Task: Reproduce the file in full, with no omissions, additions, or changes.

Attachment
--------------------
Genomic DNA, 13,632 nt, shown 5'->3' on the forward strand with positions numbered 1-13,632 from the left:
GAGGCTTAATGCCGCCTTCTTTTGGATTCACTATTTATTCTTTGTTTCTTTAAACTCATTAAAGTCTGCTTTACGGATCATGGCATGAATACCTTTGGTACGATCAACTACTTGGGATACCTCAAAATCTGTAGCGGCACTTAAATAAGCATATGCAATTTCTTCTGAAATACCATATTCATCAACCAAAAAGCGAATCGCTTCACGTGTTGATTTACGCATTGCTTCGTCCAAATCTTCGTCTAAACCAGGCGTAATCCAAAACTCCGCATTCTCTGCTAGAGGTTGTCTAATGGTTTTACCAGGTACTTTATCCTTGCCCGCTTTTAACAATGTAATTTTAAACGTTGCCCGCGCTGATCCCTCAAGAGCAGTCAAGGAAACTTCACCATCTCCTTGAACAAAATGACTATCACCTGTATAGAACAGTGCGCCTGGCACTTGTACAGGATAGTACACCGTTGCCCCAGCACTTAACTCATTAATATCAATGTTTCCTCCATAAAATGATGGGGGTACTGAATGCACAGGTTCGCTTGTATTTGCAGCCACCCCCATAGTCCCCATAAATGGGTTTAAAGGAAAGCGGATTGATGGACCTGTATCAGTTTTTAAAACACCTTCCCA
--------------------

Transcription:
Genomic DNA, 13,632 nt, shown 5'->3' on the forward strand with positions numbered 1-13,632 from the left:
GAGGCTTAATGCCGCCTTCTTTTGGATTCACTATTTATTCTTTGTTTCTTTAAACTCATTAAAGTCTGCTTTACGGATCATGGCATGAATACCTTTGGTACGATCAACTACTTGGGATACCTCAAAATCTGTAGCGGCACTTAAATAAGCATATGCAATTTCTTCTGAAATACCATATTCATCAACCAAAAAGCGAATCGCTTCACGTGTTGATTTACGCATTGCTTCGTCCAAATCTTCGTCTAAACCAGGCGTAATCCAAAACTCCGCATTCTCTGCTAGAGGTTGTCTAATGGTTTTACCAGGTACTTTATCCTTGCCCGCTTTTAACAATGTAATTTTAAACGTTGCCCGCGCTGATCCCTCAAGAGCAGTCAAGGAAACTTCACCATCTCCTTGAACAAAATGACTATCACCTGTATAGAACAGTGCGCCTGGCACTTGTACAGGATAGTACACCGTTGCCCCAGCACTTAACTCATTAATATCAATGTTTCCTCCATAAAATGATGGGGGTACTGAATGCACAGGTTCGCTTGTATTTGCAGCCACCCCCATAGTCCCCATAAATGGGTTTAAAGGAAAGCGGATTGATGGACCTGTATCAGTTTTTAAAACACCTTCCCA